The clip I’ve described, you’ll note, contains none of that carnage, and is not as viscerally sickening as any number of videos and photographs of the attack that have been freely available for the past two years.  Rather, it is sickening in a more indirect and unusual way:  It disturbs us because we find ourselves in a position of knowing a grave crime is about to be committed, yet we are powerless to stop it.  And so our access to it is purely an act of voyeurism—the most Hitchcockian of all sins.

Surely it is also a sin to speak of a tragic real-life event as if it were a movie.  Hitchcock himself was an entertainer above all else—“I enjoy playing the audience like a piano,” he once said—and “entertaining” is not exactly a word that leaps to mind regarding a terrorist attack that killed an eight-year-old boy (among others) and blew off the limbs of 16 survivors.  As with the September 11 attacks, being able to speak of it in such detached, unemotional terms is a luxury of those who weren’t actually there.

But the Marathon bombing was a public tragedy, in addition to being several hundred private ones, and we onlookers cannot hide our grisly fascination with the various forces that brought it about.

Besides, it is probable that someday a narrative film will be made from the ruins of the modern-day Boston Massacre, allowing us to consider it in cinematic terms for real.  It’s anyone’s guess how this hypothetical movie might approach the event it depicts.  It could focus—in the vein of Oliver Stone’s World Trade Center vis-à-vis 9/11—on one or several of the men and women who saved the day—the cops and medics who, amidst mass chaos and confusion, transported victims from the sidewalk to the hospital.  It could focus on the victims themselves and the effect of their horrific injuries on their lives and careers.

Or, as I would prefer, it could take the gamble that Paul Greengrass did in making United 93, which approached 9/11 by depicting it more or less as it actually occurred—specifically, by following the hijackers of United Airlines Flight 93 all the way through the day, from them praying in their hotel rooms until the moment the plane crashes in the Pennsylvania woods following a struggle between the terrorists and some extremely brave passengers.

United 93 was premised on two risky assumptions.  First, that 9/11 was so inherently compelling that no additional drama was necessary.  And second, that even terrorists deserve to be treated as three-dimensional human beings, and can be presented as such without diminishing the wickedness of their actions and ideas.

As it happens, the Tsarnaevs claim to have attacked Boston for approximately the same reason Osama bin Laden and company attacked New York and the Pentagon:  As retribution for American involvement in the Middle East.

Maybe, then, it would be appropriate to depict the former like the latter:  As men who have firm religious convictions and follow through with them by murdering innocent people, which they justify by insisting their victims are not innocent at all.

To us, this is completely insane and not worthy of our attention.  Unfortunately, we don’t have a choice, because they’ve already gotten our attention and we can’t pretend their actions come from nothing.

They say the best revenge is to live well.  Similarly, the best way to combat evil is to do good.  Western culture is superior to radical Islamic culture not because we say it is, but because the former saves lives while the latter destroys lives.  This was certainly the case in Boston, where so many onlookers to the explosions found themselves running toward the fire instead of away from it, not allowing their fellow citizens to bleed to death on the street.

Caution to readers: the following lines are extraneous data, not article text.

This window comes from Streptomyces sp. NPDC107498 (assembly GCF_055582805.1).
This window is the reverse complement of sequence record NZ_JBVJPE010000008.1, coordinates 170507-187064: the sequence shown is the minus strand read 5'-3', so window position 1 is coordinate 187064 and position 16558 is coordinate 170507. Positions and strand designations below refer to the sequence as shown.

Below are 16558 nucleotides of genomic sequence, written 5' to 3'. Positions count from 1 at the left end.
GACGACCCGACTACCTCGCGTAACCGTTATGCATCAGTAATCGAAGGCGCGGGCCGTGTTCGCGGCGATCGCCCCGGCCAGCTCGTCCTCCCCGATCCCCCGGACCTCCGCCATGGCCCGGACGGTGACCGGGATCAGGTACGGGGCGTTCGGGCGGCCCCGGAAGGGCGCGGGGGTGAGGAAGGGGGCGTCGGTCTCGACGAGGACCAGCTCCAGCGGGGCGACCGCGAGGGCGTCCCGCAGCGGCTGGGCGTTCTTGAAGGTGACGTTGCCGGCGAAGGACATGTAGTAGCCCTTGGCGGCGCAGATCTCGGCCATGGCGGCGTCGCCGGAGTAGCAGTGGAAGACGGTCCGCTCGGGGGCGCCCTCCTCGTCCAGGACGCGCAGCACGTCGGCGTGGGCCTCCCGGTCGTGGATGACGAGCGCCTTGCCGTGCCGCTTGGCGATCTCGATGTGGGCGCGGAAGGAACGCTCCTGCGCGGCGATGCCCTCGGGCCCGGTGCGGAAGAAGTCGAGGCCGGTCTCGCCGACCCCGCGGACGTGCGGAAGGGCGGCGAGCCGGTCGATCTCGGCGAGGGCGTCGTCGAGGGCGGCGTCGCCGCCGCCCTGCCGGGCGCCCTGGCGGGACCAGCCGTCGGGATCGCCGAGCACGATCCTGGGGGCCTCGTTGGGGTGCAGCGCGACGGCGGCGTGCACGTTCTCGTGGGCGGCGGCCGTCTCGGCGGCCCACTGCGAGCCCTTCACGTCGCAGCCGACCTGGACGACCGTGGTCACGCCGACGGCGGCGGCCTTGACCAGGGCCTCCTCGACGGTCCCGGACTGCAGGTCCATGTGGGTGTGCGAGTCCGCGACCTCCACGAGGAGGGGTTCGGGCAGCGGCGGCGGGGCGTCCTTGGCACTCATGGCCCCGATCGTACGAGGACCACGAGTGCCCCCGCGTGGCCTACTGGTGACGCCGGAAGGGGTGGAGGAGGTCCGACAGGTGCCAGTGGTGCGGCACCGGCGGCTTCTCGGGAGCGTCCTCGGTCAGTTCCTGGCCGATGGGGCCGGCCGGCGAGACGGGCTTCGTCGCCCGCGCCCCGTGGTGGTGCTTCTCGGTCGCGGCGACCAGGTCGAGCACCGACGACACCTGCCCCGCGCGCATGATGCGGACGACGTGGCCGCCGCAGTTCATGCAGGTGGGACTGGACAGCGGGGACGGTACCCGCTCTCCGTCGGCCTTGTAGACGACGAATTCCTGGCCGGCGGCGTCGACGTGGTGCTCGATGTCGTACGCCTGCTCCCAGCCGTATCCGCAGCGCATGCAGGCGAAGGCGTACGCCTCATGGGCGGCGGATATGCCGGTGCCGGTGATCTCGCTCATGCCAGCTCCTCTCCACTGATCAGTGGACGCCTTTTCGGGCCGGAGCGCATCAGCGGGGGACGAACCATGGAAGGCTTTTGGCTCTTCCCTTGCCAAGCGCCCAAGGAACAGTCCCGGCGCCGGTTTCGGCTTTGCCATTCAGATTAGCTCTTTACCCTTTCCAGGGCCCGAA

The bombers, meanwhile—with their supposed high ideals and dreams of martyrdom—didn’t even have the nerve to stay with their bombs.  They ran away.  As if being heartless and homicidal weren’t enough, they were also cowardly.

So if we ever turn the whole ordeal into a film, let’s keep it simple by sticking to the facts of the case—not because historical accuracy is paramount (it isn’t), but rather because the facts of the Marathon attack are more interesting than anything Hollywood could make up.  That’s how you beat the terrorists:  By exposing them as the worthless losers that they are.

In this instance, truth is more compelling—and more suspenseful—than fiction.

Hitchcock would approve.

E-Crimes and Misdemeanors

Here’s the thing about the Hillary Clinton e-mail story:  Clinton flagrantly broke a rule.  And if there’s one thing we know for sure about Hillary Clinton, it’s that she is an absolute stickler for the rules.

This is, except in her own case.

Let me take you back, if I may, to the Michigan presidential primary of 2008.  The state scheduled its vote for January 15—three weeks earlier than Democratic Party rules allowed.  As punishment, the Democratic National Committee stripped Michigan of its delegates to the Democratic Convention, rendering its primary meaningless and leading most candidates—including Barack Obama, John Edwards and Joe Biden—to remove their names from the ballot.  However, Clinton opted to remain on the ballot and, having no opponents, won the primary.

Smash cut to May 31, when party leaders held a meeting and decided to seat Michigan’s delegates after all, because, well—forgive and forget, right?

This meant, of course, that the DNC was retroactively changing the rules—to the benefit of Clinton and to the detriment of everyone else.  Obama, Edwards and Biden had withdrawn from Michigan on the understanding that the primary wouldn’t count and therefore wasn’t worth contesting.  Had they known the DNC would change its mind after the fact, they obviously would have campaigned differently.